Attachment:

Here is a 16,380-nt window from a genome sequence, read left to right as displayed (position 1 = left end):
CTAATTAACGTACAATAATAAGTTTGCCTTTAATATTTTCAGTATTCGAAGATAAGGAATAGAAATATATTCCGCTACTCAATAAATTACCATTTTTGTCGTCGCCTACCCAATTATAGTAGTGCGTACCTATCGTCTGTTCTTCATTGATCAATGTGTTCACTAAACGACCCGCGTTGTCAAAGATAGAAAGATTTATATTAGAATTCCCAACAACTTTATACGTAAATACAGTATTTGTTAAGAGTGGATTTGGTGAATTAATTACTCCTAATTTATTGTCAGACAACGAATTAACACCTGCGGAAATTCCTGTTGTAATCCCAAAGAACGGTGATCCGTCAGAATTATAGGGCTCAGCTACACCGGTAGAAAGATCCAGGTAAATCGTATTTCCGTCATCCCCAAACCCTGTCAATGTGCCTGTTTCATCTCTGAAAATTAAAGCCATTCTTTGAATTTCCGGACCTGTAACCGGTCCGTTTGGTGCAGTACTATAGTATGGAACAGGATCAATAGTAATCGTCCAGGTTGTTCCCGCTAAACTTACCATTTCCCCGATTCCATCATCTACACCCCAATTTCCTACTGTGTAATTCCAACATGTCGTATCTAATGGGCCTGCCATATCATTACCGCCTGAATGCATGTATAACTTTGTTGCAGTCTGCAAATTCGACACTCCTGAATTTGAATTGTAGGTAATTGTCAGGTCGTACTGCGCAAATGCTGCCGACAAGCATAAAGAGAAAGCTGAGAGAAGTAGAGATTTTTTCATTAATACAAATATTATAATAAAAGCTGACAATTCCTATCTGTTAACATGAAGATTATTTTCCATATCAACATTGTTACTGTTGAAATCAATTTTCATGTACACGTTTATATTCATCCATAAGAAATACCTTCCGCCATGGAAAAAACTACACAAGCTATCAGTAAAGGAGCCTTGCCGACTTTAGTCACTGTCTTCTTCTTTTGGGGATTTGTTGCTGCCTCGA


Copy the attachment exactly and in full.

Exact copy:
Here is a 16,380-nt window from a genome sequence, read left to right as displayed (position 1 = left end):
CTAATTAACGTACAATAATAAGTTTGCCTTTAATATTTTCAGTATTCGAAGATAAGGAATAGAAATATATTCCGCTACTCAATAAATTACCATTTTTGTCGTCGCCTACCCAATTATAGTAGTGCGTACCTATCGTCTGTTCTTCATTGATCAATGTGTTCACTAAACGACCCGCGTTGTCAAAGATAGAAAGATTTATATTAGAATTCCCAACAACTTTATACGTAAATACAGTATTTGTTAAGAGTGGATTTGGTGAATTAATTACTCCTAATTTATTGTCAGACAACGAATTAACACCTGCGGAAATTCCTGTTGTAATCCCAAAGAACGGTGATCCGTCAGAATTATAGGGCTCAGCTACACCGGTAGAAAGATCCAGGTAAATCGTATTTCCGTCATCCCCAAACCCTGTCAATGTGCCTGTTTCATCTCTGAAAATTAAAGCCATTCTTTGAATTTCCGGACCTGTAACCGGTCCGTTTGGTGCAGTACTATAGTATGGAACAGGATCAATAGTAATCGTCCAGGTTGTTCCCGCTAAACTTACCATTTCCCCGATTCCATCATCTACACCCCAATTTCCTACTGTGTAATTCCAACATGTCGTATCTAATGGGCCTGCCATATCATTACCGCCTGAATGCATGTATAACTTTGTTGCAGTCTGCAAATTCGACACTCCTGAATTTGAATTGTAGGTAATTGTCAGGTCGTACTGCGCAAATGCTGCCGACAAGCATAAAGAGAAAGCTGAGAGAAGTAGAGATTTTTTCATTAATACAAATATTATAATAAAAGCTGACAATTCCTATCTGTTAACATGAAGATTATTTTCCATATCAACATTGTTACTGTTGAAATCAATTTTCATGTACACGTTTATATTCATCCATAAGAAATACCTTCCGCCATGGAAAAAACTACACAAGCTATCAGTAAAGGAGCCTTGCCGACTTTAGTCACTGTCTTCTTCTTTTGGGGATTTGTTGCTGCCTCGA